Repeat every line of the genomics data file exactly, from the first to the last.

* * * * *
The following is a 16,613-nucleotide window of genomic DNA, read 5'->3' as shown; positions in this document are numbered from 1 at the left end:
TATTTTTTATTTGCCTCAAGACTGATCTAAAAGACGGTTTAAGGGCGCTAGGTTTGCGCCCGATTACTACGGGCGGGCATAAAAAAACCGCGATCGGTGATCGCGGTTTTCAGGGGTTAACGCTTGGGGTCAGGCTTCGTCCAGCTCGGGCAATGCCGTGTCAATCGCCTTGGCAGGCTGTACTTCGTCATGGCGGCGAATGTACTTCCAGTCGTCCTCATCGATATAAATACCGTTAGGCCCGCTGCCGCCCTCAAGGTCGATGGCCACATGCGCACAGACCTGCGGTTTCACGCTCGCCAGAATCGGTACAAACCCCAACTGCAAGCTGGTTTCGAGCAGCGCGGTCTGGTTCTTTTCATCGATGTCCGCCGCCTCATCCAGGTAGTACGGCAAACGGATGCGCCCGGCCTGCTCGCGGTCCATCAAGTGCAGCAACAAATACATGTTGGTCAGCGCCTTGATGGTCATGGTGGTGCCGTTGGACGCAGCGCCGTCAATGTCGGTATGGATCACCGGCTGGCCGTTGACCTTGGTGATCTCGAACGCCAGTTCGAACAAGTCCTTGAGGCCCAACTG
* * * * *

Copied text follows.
The following is a 16,613-nucleotide window of genomic DNA, read 5'->3' as shown; positions in this document are numbered from 1 at the left end:
TATTTTTTATTTGCCTCAAGACTGATCTAAAAGACGGTTTAAGGGCGCTAGGTTTGCGCCCGATTACTACGGGCGGGCATAAAAAAACCGCGATCGGTGATCGCGGTTTTCAGGGGTTAACGCTTGGGGTCAGGCTTCGTCCAGCTCGGGCAATGCCGTGTCAATCGCCTTGGCAGGCTGTACTTCGTCATGGCGGCGAATGTACTTCCAGTCGTCCTCATCGATATAAATACCGTTAGGCCCGCTGCCGCCCTCAAGGTCGATGGCCACATGCGCACAGACCTGCGGTTTCACGCTCGCCAGAATCGGTACAAACCCCAACTGCAAGCTGGTTTCGAGCAGCGCGGTCTGGTTCTTTTCATCGATGTCCGCCGCCTCATCCAGGTAGTACGGCAAACGGATGCGCCCGGCCTGCTCGCGGTCCATCAAGTGCAGCAACAAATACATGTTGGTCAGCGCCTTGATGGTCATGGTGGTGCCGTTGGACGCAGCGCCGTCAATGTCGGTATGGATCACCGGCTGGCCGTTGACCTTGGTGATCTCGAACGCCAGTTCGAACAAGTCCTTGAGGCCCAACTG